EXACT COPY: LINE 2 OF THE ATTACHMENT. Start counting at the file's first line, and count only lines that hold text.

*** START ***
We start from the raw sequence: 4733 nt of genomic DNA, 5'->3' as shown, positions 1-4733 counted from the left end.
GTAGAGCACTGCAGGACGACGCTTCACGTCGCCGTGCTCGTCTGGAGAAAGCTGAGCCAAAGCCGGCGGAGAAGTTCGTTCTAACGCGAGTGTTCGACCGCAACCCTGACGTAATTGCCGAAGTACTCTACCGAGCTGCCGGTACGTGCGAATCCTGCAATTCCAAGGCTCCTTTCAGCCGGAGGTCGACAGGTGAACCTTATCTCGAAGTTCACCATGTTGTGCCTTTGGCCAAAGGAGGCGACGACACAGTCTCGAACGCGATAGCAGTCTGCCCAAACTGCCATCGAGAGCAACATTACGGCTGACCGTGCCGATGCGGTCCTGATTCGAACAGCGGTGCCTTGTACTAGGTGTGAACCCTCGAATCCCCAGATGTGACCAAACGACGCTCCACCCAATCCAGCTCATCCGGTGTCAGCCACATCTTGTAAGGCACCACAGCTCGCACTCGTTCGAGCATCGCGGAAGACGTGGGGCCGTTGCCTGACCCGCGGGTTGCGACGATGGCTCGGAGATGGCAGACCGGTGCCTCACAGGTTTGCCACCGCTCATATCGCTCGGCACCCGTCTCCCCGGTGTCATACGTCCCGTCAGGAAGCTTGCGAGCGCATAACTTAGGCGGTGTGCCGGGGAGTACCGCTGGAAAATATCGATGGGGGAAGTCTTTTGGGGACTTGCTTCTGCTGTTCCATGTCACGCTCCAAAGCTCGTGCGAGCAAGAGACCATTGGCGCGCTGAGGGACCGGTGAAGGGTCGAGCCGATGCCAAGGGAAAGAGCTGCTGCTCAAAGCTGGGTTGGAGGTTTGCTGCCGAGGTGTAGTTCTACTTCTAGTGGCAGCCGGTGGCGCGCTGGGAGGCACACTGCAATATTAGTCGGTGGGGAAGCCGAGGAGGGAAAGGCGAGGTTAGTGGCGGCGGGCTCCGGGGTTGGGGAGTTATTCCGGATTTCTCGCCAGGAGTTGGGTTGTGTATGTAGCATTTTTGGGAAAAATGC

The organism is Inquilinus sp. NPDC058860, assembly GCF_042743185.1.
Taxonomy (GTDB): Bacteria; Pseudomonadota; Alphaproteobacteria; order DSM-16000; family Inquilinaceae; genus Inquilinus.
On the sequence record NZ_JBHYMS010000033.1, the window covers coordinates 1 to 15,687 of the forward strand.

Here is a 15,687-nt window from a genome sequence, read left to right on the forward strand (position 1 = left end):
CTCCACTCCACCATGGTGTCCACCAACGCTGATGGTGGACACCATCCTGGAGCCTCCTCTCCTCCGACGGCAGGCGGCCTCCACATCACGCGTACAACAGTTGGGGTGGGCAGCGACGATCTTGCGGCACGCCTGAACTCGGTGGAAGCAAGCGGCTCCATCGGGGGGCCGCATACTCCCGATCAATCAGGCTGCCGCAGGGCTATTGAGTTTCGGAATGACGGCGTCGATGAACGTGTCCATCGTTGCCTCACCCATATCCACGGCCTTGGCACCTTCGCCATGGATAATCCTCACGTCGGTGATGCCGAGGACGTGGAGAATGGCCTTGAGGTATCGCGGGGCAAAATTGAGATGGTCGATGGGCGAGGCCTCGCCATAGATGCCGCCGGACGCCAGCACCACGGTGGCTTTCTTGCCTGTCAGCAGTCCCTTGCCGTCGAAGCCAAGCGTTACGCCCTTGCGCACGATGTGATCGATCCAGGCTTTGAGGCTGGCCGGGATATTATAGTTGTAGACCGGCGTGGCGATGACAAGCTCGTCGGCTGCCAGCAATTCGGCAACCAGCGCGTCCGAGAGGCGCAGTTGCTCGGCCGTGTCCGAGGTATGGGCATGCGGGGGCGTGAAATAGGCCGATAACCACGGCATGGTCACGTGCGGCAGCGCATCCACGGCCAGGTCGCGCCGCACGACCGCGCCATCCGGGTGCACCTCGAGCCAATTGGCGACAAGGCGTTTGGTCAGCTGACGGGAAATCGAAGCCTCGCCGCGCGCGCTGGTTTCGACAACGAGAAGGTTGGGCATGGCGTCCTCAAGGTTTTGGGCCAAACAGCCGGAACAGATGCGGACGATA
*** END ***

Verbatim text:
GTAGAGCACTGCAGGACGACGCTTCACGTCGCCGTGCTCGTCTGGAGAAAGCTGAGCCAAAGCCGGCGGAGAAGTTCGTTCTAACGCGAGTGTTCGACCGCAACCCTGACGTAATTGCCGAAGTACTCTACCGAGCTGCCGGTACGTGCGAATCCTGCAATTCCAAGGCTCCTTTCAGCCGGAGGTCGACAGGTGAACCTTATCTCGAAGTTCACCATGTTGTGCCTTTGGCCAAAGGAGGCGACGACACAGTCTCGAACGCGATAGCAGTCTGCCCAAACTGCCATCGAGAGCAACATTACGGCTGACCGTGCCGATGCGGTCCTGATTCGAACAGCGGTGCCTTGTACTAGGTGTGAACCCTCGAATCCCCAGATGTGACCAAACGACGCTCCACCCAATCCAGCTCATCCGGTGTCAGCCACATCTTGTAAGGCACCACAGCTCGCACTCGTTCGAGCATCGCGGAAGACGTGGGGCCGTTGCCTGACCCGCGGGTTGCGACGATGGCTCGGAGATGGCAGACCGGTGCCTCACAGGTTTGCCACCGCTCATATCGCTCGGCACCCGTCTCCCCGGTGTCATACGTCCCGTCAGGAAGCTTGCGAGCGCATAACTTAGGCGGTGTGCCGGGGAGTACCGCTGGAAAATATCGATGGGGGAAGTCTTTTGGGGACTTGCTTCTGCTGTTCCATGTCACGCTCCAAAGCTCGTGCGAGCAAGAGACCATTGGCGCGCTGAGGGACCGGTGAAGGGTCGAGCCGATGCCAAGGGAAAGAGCTGCTGCTCAAAGCTGGGTTGGAGGTTTGCTGCCGAGGTGTAGTTCTACTTCTAGTGGCAGCCGGTGGCGCGCTGGGAGGCACACTGCAATATTAGTCGGTGGGGAAGCCGAGGAGGGAAAGGCGAGGTTAGTGGCGGCGGGCTCCGGGGTTGGGGAGTTATTCCGGATTTCTCGCCAGGAGTTGGGTTGTGTATGTAGCATTTTTGGGAAAAATGC